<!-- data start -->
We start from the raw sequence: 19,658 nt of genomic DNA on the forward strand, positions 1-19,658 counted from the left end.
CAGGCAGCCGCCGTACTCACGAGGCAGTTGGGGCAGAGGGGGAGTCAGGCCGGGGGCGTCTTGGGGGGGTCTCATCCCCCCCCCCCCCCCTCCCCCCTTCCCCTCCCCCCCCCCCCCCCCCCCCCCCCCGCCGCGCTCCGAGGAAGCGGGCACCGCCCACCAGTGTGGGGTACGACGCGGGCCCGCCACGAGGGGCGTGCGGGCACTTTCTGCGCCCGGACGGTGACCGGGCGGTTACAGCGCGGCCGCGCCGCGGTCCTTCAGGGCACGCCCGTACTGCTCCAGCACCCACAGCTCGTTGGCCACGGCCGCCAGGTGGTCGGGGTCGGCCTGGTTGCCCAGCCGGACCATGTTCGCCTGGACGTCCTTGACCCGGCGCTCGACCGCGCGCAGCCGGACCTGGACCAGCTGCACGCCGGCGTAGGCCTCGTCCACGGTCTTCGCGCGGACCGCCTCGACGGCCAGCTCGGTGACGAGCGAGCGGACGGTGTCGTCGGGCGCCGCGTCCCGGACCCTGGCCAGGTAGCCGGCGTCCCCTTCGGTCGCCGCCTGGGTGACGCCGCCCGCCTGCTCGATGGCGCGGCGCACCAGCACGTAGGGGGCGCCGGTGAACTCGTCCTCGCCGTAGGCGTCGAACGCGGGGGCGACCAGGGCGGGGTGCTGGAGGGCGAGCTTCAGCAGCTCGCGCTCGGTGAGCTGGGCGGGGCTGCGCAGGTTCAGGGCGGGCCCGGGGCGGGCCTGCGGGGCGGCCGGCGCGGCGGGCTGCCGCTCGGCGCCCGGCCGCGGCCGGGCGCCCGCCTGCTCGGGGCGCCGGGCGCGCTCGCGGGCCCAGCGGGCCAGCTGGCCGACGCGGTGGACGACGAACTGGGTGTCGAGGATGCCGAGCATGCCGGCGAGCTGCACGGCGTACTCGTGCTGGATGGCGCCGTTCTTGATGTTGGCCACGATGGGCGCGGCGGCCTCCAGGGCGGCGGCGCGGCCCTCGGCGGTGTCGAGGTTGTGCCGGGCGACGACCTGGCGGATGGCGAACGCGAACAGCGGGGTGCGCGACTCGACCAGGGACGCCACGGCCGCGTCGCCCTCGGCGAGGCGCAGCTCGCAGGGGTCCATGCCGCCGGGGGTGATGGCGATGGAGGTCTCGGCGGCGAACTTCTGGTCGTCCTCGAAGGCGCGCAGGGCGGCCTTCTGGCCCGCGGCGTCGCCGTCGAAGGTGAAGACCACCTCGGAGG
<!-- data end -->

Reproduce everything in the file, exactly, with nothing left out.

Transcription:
We start from the raw sequence: 19,658 nt of genomic DNA on the forward strand, positions 1-19,658 counted from the left end.
CAGGCAGCCGCCGTACTCACGAGGCAGTTGGGGCAGAGGGGGAGTCAGGCCGGGGGCGTCTTGGGGGGGTCTCATCCCCCCCCCCCCCCCTCCCCCCTTCCCCTCCCCCCCCCCCCCCCCCCCCCCCCCGCCGCGCTCCGAGGAAGCGGGCACCGCCCACCAGTGTGGGGTACGACGCGGGCCCGCCACGAGGGGCGTGCGGGCACTTTCTGCGCCCGGACGGTGACCGGGCGGTTACAGCGCGGCCGCGCCGCGGTCCTTCAGGGCACGCCCGTACTGCTCCAGCACCCACAGCTCGTTGGCCACGGCCGCCAGGTGGTCGGGGTCGGCCTGGTTGCCCAGCCGGACCATGTTCGCCTGGACGTCCTTGACCCGGCGCTCGACCGCGCGCAGCCGGACCTGGACCAGCTGCACGCCGGCGTAGGCCTCGTCCACGGTCTTCGCGCGGACCGCCTCGACGGCCAGCTCGGTGACGAGCGAGCGGACGGTGTCGTCGGGCGCCGCGTCCCGGACCCTGGCCAGGTAGCCGGCGTCCCCTTCGGTCGCCGCCTGGGTGACGCCGCCCGCCTGCTCGATGGCGCGGCGCACCAGCACGTAGGGGGCGCCGGTGAACTCGTCCTCGCCGTAGGCGTCGAACGCGGGGGCGACCAGGGCGGGGTGCTGGAGGGCGAGCTTCAGCAGCTCGCGCTCGGTGAGCTGGGCGGGGCTGCGCAGGTTCAGGGCGGGCCCGGGGCGGGCCTGCGGGGCGGCCGGCGCGGCGGGCTGCCGCTCGGCGCCCGGCCGCGGCCGGGCGCCCGCCTGCTCGGGGCGCCGGGCGCGCTCGCGGGCCCAGCGGGCCAGCTGGCCGACGCGGTGGACGACGAACTGGGTGTCGAGGATGCCGAGCATGCCGGCGAGCTGCACGGCGTACTCGTGCTGGATGGCGCCGTTCTTGATGTTGGCCACGATGGGCGCGGCGGCCTCCAGGGCGGCGGCGCGGCCCTCGGCGGTGTCGAGGTTGTGCCGGGCGACGACCTGGCGGATGGCGAACGCGAACAGCGGGGTGCGCGACTCGACCAGGGACGCCACGGCCGCGTCGCCCTCGGCGAGGCGCAGCTCGCAGGGGTCCATGCCGCCGGGGGTGATGGCGATGGAGGTCTCGGCGGCGAACTTCTGGTCGTCCTCGAAGGCGCGCAGGGCGGCCTTCTGGCCCGCGGCGTCGCCGTCGAAGGTGAAGACCACCTCGGAGG